1911 Encyclopædia Britannica/Van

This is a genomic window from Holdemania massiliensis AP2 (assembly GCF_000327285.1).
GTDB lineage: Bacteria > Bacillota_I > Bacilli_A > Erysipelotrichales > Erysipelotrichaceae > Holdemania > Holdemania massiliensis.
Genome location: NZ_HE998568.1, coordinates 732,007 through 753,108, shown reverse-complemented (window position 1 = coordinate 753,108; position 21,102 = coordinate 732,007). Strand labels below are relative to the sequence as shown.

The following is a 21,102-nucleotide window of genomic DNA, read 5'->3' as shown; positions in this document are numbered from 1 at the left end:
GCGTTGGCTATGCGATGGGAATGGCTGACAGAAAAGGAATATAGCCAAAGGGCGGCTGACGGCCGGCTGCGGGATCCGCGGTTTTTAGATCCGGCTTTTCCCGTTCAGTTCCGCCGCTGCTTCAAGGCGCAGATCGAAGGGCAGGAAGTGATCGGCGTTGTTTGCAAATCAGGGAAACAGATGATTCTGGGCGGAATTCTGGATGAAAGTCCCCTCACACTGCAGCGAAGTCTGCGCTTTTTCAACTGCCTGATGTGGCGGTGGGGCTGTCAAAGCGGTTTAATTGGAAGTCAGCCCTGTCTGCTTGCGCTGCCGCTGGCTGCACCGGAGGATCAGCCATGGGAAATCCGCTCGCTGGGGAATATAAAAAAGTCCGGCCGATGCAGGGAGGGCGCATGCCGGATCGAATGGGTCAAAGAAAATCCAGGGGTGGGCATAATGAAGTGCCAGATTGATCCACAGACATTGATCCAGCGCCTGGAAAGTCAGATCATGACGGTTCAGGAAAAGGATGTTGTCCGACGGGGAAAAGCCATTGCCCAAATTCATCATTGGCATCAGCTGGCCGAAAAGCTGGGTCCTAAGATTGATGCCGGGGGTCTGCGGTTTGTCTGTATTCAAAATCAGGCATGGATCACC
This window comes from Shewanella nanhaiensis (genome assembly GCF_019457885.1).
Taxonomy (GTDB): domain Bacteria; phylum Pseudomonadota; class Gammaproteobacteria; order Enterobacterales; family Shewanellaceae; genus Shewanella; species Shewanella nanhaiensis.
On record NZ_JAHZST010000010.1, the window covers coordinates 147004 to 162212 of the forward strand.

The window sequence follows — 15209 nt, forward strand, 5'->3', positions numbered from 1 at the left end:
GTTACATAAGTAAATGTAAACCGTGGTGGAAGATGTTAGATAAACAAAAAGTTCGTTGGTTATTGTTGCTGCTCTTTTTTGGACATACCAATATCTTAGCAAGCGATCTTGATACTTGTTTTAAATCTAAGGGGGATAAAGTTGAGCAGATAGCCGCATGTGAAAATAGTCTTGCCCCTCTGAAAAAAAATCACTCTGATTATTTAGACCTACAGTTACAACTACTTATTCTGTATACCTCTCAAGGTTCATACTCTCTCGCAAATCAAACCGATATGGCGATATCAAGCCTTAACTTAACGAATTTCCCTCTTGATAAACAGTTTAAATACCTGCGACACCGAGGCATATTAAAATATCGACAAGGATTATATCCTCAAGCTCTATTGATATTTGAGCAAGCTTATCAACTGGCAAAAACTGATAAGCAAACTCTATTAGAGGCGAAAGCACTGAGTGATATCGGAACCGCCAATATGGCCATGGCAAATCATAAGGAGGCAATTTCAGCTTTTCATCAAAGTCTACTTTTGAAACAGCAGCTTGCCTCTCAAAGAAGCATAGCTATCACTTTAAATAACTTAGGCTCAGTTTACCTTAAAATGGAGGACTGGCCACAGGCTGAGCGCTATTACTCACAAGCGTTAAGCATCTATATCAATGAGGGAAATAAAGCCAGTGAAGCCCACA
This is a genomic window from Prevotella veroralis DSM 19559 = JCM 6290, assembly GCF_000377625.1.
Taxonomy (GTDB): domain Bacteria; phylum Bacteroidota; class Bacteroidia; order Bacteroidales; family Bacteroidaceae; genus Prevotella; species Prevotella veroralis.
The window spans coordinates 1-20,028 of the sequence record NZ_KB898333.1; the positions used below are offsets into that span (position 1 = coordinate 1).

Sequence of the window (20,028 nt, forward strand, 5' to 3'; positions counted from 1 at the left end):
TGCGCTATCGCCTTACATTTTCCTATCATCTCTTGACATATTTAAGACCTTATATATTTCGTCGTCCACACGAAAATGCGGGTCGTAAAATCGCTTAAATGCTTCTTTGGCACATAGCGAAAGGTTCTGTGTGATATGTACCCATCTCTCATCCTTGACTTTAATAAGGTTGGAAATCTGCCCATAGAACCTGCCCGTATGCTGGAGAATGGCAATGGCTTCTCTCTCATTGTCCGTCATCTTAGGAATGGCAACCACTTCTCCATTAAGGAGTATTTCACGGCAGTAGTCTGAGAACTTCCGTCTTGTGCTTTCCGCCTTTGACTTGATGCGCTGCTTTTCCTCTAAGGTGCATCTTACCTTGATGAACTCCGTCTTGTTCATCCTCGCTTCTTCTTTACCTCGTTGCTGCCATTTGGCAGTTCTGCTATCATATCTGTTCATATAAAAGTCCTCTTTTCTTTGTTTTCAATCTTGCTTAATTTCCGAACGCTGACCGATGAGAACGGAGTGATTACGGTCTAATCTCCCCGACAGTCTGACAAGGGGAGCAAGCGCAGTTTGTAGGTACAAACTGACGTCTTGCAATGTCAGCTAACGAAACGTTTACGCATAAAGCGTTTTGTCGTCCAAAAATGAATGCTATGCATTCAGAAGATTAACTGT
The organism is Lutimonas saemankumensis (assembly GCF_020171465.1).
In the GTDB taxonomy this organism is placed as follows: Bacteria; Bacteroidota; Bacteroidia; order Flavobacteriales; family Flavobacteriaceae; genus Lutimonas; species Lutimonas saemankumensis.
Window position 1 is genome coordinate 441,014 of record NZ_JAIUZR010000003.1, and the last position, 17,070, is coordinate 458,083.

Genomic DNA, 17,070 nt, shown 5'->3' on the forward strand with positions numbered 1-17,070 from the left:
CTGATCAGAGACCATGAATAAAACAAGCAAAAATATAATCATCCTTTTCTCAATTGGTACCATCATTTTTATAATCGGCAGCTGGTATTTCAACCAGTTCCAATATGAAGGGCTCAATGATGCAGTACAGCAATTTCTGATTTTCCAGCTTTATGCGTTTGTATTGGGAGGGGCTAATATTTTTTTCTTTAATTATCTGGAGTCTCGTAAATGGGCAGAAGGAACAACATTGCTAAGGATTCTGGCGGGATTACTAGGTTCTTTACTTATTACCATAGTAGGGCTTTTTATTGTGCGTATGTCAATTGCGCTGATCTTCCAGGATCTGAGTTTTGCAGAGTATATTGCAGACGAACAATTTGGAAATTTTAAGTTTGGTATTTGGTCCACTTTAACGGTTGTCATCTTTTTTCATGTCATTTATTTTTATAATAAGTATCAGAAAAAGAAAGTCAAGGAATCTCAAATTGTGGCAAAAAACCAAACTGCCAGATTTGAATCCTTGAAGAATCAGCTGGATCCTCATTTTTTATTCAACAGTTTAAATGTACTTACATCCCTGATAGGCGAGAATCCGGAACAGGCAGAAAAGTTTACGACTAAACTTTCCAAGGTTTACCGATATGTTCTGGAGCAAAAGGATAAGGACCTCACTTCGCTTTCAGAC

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VAN, an homonymous word, whose different meanings have no etymological connexion. In the most common sense “van” is merely an abbreviation of the Oriental word “caravan” (q.v.), and is applied to any large covered cart or vehicle used for the conveyance of goods, especially furniture, or, on railways, to a closed carriage for passengers' luggage, or for the accommodation of the guard. In the sense of the front portion of an army or fleet, or the, advanced portion of any body, actually or metaphorically, “van” represents the French avant (Lat. ab ante), in front, as in avant-garde, van-guard, the earliest form in which the word came into English. Lastly, the word is used as a variant of “fan” (Lat. vannus), for a contrivance for winnowing grain, for a bird's wing, and in mining to an appliance for separating ore by washing.